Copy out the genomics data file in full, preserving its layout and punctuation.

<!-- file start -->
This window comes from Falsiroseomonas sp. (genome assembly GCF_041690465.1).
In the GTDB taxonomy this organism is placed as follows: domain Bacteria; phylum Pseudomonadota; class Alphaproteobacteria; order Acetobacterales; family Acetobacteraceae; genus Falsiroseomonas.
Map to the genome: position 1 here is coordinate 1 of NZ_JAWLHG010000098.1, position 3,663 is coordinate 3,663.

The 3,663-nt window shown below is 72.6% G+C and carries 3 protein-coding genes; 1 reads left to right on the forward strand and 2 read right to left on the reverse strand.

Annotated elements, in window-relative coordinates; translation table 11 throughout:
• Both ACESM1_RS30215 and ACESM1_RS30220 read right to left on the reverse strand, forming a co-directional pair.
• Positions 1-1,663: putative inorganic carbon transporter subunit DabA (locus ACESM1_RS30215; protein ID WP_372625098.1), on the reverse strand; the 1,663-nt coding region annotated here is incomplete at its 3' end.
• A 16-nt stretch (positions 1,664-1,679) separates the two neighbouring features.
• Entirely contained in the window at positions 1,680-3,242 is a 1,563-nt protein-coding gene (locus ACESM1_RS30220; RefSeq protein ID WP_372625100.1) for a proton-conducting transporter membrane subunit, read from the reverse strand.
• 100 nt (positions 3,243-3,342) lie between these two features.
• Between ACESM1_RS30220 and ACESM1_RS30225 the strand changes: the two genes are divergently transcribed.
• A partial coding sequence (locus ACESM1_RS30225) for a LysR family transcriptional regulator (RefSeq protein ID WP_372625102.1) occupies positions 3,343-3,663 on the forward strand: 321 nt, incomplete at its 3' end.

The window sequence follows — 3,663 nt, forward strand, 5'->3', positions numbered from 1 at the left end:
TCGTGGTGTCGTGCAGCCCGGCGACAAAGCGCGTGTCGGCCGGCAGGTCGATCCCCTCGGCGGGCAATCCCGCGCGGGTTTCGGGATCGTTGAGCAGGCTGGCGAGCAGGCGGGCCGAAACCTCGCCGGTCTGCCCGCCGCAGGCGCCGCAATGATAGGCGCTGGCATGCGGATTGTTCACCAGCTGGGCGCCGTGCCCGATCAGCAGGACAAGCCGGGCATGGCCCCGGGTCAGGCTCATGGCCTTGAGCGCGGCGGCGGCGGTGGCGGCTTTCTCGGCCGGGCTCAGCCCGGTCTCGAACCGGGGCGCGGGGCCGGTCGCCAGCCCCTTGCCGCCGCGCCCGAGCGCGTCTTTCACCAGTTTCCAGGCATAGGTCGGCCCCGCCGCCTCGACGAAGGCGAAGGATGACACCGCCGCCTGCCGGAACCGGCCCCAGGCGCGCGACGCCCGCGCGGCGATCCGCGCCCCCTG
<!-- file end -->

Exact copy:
This window comes from Falsiroseomonas sp. (genome assembly GCF_041690465.1).
In the GTDB taxonomy this organism is placed as follows: domain Bacteria; phylum Pseudomonadota; class Alphaproteobacteria; order Acetobacterales; family Acetobacteraceae; genus Falsiroseomonas.
Map to the genome: position 1 here is coordinate 1 of NZ_JAWLHG010000098.1, position 3,663 is coordinate 3,663.

The 3,663-nt window shown below is 72.6% G+C and carries 3 protein-coding genes; 1 reads left to right on the forward strand and 2 read right to left on the reverse strand.

Annotated elements, in window-relative coordinates; translation table 11 throughout:
• Both ACESM1_RS30215 and ACESM1_RS30220 read right to left on the reverse strand, forming a co-directional pair.
• Positions 1-1,663: putative inorganic carbon transporter subunit DabA (locus ACESM1_RS30215; protein ID WP_372625098.1), on the reverse strand; the 1,663-nt coding region annotated here is incomplete at its 3' end.
• A 16-nt stretch (positions 1,664-1,679) separates the two neighbouring features.
• Entirely contained in the window at positions 1,680-3,242 is a 1,563-nt protein-coding gene (locus ACESM1_RS30220; RefSeq protein ID WP_372625100.1) for a proton-conducting transporter membrane subunit, read from the reverse strand.
• 100 nt (positions 3,243-3,342) lie between these two features.
• Between ACESM1_RS30220 and ACESM1_RS30225 the strand changes: the two genes are divergently transcribed.
• A partial coding sequence (locus ACESM1_RS30225) for a LysR family transcriptional regulator (RefSeq protein ID WP_372625102.1) occupies positions 3,343-3,663 on the forward strand: 321 nt, incomplete at its 3' end.

The window sequence follows — 3,663 nt, forward strand, 5'->3', positions numbered from 1 at the left end:
TCGTGGTGTCGTGCAGCCCGGCGACAAAGCGCGTGTCGGCCGGCAGGTCGATCCCCTCGGCGGGCAATCCCGCGCGGGTTTCGGGATCGTTGAGCAGGCTGGCGAGCAGGCGGGCCGAAACCTCGCCGGTCTGCCCGCCGCAGGCGCCGCAATGATAGGCGCTGGCATGCGGATTGTTCACCAGCTGGGCGCCGTGCCCGATCAGCAGGACAAGCCGGGCATGGCCCCGGGTCAGGCTCATGGCCTTGAGCGCGGCGGCGGCGGTGGCGGCTTTCTCGGCCGGGCTCAGCCCGGTCTCGAACCGGGGCGCGGGGCCGGTCGCCAGCCCCTTGCCGCCGCGCCCGAGCGCGTCTTTCACCAGTTTCCAGGCATAGGTCGGCCCCGCCGCCTCGACGAAGGCGAAGGATGACACCGCCGCCTGCCGGAACCGGCCCCAGGCGCGCGACGCCCGCGCGGCGATCCGCGCCCCCTG